Remove from this list |
     
    My bibliography  
     
    Export citation  
  6. David J. Chalmers, Is the Continuum Hypothesis True, False, or Neither?
    Thanks to all the people who responded to my enquiry about the status of the Continuum Hypothesis. This is a really fascinating subject, which I could waste far too much time on. The following is a summary of some aspects of the feeling I got for the problems. This will be old hat to set theorists, and no doubt there are a couple of embarrassing misunderstandings, but it might be of some interest to non professionals.
    Remove from this list | Direct download  
     
    My bibliography  
     
    Export citation  
  7. Justin Clarke-Doane (2013). What is Absolute Undecidability?†. Noûs 47 (3):467-481.
    It is often alleged that, unlike typical axioms of mathematics, the Continuum Hypothesis (CH) is indeterminate. This position is normally defended on the ground that the CH is undecidable in a way that typical axioms are not. Call this kind of undecidability “absolute undecidability”. In this paper, I seek to understand what absolute undecidability could be such that one might hope to establish that (a) CH is absolutely undecidable, (b) typical axioms are not absolutely undecidable, and (c) if a mathematical (...)
    Remove from this list | Direct download (3 more)  
     
    My bibliography  
     
    Export citation  
  8. Paul J. Cohen (1966). Set Theory and the Continuum Hypothesis. New York, W. A. Benjamin.
    Remove from this list | Direct download  
     
    My bibliography  
     
    Export citation  
  9. Paul J. Cohen (1963). The Independence of the Continuum Hypothesis. Proceedings of the National Academy of Sciences of the United States of America 50 (6):1143--8.
    Remove from this list | Direct download  
     
    My bibliography  
     
    Export citation  
  10. Raouf Doss (1963). On Gödel's Proof That $V=L$ Implies the Generalized Continuum Hypothesis. Notre Dame Journal of Formal Logic 4 (4):283-287.
    Remove from this list | Direct download (3 more)  
     
    My bibliography  
     
    Export citation  
  11. Solomon Feferman, Conceptions of the Continuum.
    Key words: the continuum, structuralism, conceptual structuralism, basic structural conceptions, Euclidean geometry, Hilbertian geometry, the real number system, settheoretical conceptions, phenomenological conceptions, foundational conceptions, physical conceptions.
    Remove from this list | Direct download (2 more)  
     
    My bibliography  
     
    Export citation  
  12. Solomon Feferman, Conceptual Structuralism and the Continuum.
    • This comes from my general view of the nature of mathematics, that it is humanly based and that it deals with more or less clear conceptions of mathematical structures; for want of a better word, I call that view conceptual structuralism.
    Remove from this list | Direct download  
     
    My bibliography  
     
    Export citation  
  13. Chris Freiling (1986). Axioms of Symmetry: Throwing Darts at the Real Number Line. Journal of Symbolic Logic 51 (1):190-200.
    We will give a simple philosophical "proof" of the negation of Cantor's continuum hypothesis (CH). (A formal proof for or against CH from the axioms of ZFC is impossible; see Cohen [1].) We will assume the axioms of ZFC together with intuitively clear axioms which are based on some intuition of Stuart Davidson and an old theorem of Sierpinski and are justified by the symmetry in a thought experiment throwing darts at the real number line. We will in fact show (...)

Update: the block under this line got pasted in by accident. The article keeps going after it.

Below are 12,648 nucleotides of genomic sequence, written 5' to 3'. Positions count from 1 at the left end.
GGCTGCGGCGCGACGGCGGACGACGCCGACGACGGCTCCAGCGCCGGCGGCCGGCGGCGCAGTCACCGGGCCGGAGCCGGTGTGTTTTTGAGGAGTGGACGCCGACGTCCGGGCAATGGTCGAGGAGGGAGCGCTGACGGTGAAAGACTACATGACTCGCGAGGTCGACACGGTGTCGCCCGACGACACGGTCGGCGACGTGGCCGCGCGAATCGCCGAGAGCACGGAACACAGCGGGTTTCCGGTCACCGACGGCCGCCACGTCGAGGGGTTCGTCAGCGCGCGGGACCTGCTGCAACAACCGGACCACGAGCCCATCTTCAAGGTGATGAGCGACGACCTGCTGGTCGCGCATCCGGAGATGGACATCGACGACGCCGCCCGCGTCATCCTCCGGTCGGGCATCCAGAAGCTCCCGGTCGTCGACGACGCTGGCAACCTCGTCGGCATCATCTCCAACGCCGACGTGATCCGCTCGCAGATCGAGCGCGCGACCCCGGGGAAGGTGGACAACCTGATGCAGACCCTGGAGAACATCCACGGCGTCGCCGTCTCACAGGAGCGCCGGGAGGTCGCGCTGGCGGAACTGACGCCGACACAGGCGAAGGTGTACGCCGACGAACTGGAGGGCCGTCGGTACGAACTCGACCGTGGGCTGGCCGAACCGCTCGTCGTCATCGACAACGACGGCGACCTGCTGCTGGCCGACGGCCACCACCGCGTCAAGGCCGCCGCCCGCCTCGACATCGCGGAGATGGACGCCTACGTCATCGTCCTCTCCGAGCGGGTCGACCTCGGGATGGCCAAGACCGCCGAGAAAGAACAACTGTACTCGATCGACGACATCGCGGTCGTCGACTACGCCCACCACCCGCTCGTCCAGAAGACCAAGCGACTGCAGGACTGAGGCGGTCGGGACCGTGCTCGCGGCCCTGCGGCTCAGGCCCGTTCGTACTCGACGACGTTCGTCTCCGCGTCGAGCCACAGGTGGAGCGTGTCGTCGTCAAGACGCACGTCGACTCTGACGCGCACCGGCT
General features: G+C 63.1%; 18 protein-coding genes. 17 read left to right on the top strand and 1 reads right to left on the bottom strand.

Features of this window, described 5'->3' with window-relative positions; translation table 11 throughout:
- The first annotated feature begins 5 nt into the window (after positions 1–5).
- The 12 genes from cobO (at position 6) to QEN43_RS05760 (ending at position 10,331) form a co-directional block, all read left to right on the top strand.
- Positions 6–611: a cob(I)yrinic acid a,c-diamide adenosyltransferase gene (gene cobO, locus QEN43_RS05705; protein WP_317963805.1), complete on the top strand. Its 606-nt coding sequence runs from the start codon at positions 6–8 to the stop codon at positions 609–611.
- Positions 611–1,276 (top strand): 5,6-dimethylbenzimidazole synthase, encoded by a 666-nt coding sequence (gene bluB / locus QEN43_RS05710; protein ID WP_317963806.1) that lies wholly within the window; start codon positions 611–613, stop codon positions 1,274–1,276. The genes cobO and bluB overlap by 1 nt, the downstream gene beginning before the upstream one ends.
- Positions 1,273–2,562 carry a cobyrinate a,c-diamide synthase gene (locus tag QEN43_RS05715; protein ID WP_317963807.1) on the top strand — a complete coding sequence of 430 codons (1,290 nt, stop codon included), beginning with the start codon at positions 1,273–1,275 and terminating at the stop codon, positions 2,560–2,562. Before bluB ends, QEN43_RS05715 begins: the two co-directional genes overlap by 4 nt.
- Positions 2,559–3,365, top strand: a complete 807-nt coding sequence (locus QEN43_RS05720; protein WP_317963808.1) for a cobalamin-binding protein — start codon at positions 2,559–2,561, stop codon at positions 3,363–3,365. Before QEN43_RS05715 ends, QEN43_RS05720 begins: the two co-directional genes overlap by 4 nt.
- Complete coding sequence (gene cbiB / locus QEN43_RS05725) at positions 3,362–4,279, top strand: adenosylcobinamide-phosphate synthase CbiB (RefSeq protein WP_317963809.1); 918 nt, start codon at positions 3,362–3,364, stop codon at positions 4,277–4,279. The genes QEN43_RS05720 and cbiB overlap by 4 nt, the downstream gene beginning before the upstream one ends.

Remove from this list | Direct download (6 more)  
     
    My bibliography  
     
    Export citation  
  14. Joel I. Friedman (1971). The Generalized Continuum Hypothesis is Equivalent to the Generalized Maximization Principle. Journal of Symbolic Logic 36 (1):39-54.
    Remove from this list | Direct download (6 more)  
     
    My bibliography  
     
    Export citation  
  15. W. Gielen, H. de Swart & W. Veldman (1981). The Continuum Hypothesis in Intuitionism. Journal of Symbolic Logic 46 (1):121-136.
    Remove from this list | Direct download (6 more)  
     
    My bibliography  
     
    Export citation  
  16. Victoria Gitman & Joel David Hamkins (2010). A Natural Model of the Multiverse Axioms. Notre Dame Journal of Formal Logic 51 (4):475-484.
    If ZFC is consistent, then the collection of countable computably saturated models of ZFC satisfies all of the Multiverse Axioms of Hamkins.
    Remove from this list | Direct download (5 more)  
     
    My bibliography  
     
    Export citation  
  17. Joseph Glicksohn (2004). Absorption, Hallucinations, and the Continuum Hypothesis. Behavioral and Brain Sciences 27 (6):793-794.
    The target article, in stressing the balance between neurobiological and psychological factors, makes a compelling argument in support of a continuum of perceptual and hallucinatory experience. Nevertheless, two points need to be addressed. First, the authors are probably underestimating the incidence of hallucinations in the normal population. Second, one should consider the role of absorption as a predisposing factor for hallucinations.
    Remove from this list | Direct download (7 more)  
     
    My bibliography  
     
    Export citation  
  18. Kurt Gödel (1940). The Consistency of the Axiom of Choice and of the Generalized Continuum-Hypothesis with the Axioms of Set Theory. Princeton University Press;.